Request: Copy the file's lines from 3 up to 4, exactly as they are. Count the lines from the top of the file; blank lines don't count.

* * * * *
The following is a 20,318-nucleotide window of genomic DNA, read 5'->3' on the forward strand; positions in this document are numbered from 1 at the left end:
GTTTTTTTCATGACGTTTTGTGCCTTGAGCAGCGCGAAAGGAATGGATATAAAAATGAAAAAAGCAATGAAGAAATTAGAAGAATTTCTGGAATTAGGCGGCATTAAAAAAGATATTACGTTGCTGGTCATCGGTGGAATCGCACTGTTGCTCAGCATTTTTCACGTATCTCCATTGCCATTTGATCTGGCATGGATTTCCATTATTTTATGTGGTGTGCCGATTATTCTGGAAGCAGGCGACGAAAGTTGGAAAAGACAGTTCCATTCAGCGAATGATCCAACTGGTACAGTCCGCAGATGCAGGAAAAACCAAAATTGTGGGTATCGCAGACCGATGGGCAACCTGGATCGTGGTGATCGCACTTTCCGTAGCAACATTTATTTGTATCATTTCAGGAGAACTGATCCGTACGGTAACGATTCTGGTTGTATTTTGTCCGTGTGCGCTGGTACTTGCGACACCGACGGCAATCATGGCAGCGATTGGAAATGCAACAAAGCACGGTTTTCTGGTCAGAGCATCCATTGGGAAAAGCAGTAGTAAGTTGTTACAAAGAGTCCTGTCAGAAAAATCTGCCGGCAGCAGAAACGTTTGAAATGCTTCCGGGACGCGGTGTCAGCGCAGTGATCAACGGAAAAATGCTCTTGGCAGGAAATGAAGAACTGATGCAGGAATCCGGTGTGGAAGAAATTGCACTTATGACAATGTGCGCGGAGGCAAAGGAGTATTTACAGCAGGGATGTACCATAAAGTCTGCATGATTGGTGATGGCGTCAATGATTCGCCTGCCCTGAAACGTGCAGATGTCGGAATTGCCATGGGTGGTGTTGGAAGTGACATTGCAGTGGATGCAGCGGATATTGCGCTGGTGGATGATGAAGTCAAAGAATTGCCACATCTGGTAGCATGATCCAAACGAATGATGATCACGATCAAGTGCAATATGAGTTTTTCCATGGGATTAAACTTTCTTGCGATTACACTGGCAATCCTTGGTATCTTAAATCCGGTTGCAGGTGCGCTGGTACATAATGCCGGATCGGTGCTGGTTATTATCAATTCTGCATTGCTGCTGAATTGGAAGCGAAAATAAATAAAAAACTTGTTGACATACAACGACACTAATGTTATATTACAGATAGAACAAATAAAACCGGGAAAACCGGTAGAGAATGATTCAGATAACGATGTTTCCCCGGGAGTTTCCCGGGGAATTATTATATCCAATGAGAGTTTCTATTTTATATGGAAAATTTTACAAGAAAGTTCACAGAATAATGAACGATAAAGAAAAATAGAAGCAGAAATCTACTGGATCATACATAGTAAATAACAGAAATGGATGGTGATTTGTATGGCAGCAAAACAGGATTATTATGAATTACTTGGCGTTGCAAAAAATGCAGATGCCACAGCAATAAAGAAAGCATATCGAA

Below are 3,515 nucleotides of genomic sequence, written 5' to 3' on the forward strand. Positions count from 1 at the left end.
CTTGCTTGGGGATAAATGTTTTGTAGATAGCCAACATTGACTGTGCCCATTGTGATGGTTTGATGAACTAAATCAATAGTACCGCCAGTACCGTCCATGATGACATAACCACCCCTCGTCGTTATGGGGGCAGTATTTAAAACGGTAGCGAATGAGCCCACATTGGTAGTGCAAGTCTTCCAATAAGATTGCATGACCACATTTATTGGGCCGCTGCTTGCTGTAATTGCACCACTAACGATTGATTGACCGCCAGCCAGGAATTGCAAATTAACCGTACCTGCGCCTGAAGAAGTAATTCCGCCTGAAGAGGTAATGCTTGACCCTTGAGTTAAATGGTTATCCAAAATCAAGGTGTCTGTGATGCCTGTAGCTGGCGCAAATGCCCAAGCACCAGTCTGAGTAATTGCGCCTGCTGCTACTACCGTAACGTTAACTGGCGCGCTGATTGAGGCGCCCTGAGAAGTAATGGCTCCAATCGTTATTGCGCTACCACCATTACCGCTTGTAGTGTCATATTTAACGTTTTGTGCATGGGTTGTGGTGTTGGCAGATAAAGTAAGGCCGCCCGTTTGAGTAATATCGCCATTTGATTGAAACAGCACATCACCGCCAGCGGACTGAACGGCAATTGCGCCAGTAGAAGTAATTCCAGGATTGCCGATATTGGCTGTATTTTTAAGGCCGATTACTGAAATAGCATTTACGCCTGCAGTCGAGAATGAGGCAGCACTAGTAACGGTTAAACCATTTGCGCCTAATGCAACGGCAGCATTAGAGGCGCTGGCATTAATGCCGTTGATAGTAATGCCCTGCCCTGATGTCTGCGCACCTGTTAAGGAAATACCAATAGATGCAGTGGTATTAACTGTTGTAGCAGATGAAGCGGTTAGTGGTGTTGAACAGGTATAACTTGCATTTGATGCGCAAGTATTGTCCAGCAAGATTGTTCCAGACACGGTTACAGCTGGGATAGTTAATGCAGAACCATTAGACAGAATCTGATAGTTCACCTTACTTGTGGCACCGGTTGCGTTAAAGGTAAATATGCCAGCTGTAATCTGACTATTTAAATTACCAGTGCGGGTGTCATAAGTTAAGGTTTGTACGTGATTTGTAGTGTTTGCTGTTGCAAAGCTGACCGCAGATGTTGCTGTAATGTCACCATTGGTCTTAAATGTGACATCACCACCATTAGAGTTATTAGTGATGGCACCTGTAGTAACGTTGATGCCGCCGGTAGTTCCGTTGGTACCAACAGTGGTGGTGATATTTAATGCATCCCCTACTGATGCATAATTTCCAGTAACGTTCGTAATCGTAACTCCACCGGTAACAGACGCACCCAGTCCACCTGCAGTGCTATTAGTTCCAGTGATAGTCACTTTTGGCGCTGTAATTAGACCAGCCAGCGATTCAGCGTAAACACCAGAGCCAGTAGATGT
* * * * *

Below are 3,515 nucleotides of genomic sequence, written 5' to 3' on the forward strand. Positions count from 1 at the left end.
CTTGCTTGGGGATAAATGTTTTGTAGATAGCCAACATTGACTGTGCCCATTGTGATGGTTTGATGAACTAAATCAATAGTACCGCCAGTACCGTCCATGATGACATAACCACCCCTCGTCGTTATGGGGGCAGTATTTAAAACGGTAGCGAATGAGCCCACATTGGTAGTGCAAGTCTTCCAATAAGATTGCATGACCACATTTATTGGGCCGCTGCTTGCTGTAATTGCACCACTAACGATTGATTGACCGCCAGCCAGGAATTGCAAATTAACCGTACCTGCGCCTGAAGAAGTAATTCCGCCTGAAGAGGTAATGCTTGACCCTTGAGTTAAATGGTTATCCAAAATCAAGGTGTCTGTGATGCCTGTAGCTGGCGCAAATGCCCAAGCACCAGTCTGAGTAATTGCGCCTGCTGCTACTACCGTAACGTTAACTGGCGCGCTGATTGAGGCGCCCTGAGAAGTAATGGCTCCAATCGTTATTGCGCTACCACCATTACCGCTTGTAGTGTCATATTTAACGTTTTGTGCATGGGTTGTGGTGTTGGCAGATAAAGTAAGGCCGCCCGTTTGAGTAATATCGCCATTTGATTGAAACAGCACATCACCGCCAGCGGACTGAACGGCAATTGCGCCAGTAGAAGTAATTCCAGGATTGCCGATATTGGCTGTATTTTTAAGGCCGATTACTGAAATAGCATTTACGCCTGCAGTCGAGAATGAGGCAGCACTAGTAACGGTTAAACCATTTGCGCCTAATGCAACGGCAGCATTAGAGGCGCTGGCATTAATGCCGTTGATAGTAATGCCCTGCCCTGATGTCTGCGCACCTGTTAAGGAAATACCAATAGATGCAGTGGTATTAACTGTTGTAGCAGATGAAGCGGTTAGTGGTGTTGAACAGGTATAACTTGCATTTGATGCGCAAGTATTGTCCAGCAAGATTGTTCCAGACACGGTTACAGCTGGGATAGTTAATGCAGAACCATTAGACAGAATCTGATAGTTCACCTTACTTGTGGCACCGGTTGCGTTAAAGGTAAATATGCCAGCTGTAATCTGACTATTTAAATTACCAGTGCGGGTGTCATAAGTTAAGGTTTGTACGTGATTTGTAGTGTTTGCTGTTGCAAAGCTGACCGCAGATGTTGCTGTAATGTCACCATTGGTCTTAAATGTGACATCACCACCATTAGAGTTATTAGTGATGGCACCTGTAGTAACGTTGATGCCGCCGGTAGTTCCGTTGGTACCAACAGTGGTGGTGATATTTAATGCATCCCCTACTGATGCATAATTTCCAGTAACGTTCGTAATCGTAACTCCACCGGTAACAGACGCACCCAGTCCACCTGCAGTGCTATTAGTTCCAGTGATAGTCACTTTTGGCGCTGTAATTAGACCAGCCAGCGATTCAGCGTAAACACCAGAGCCAGTAGATGT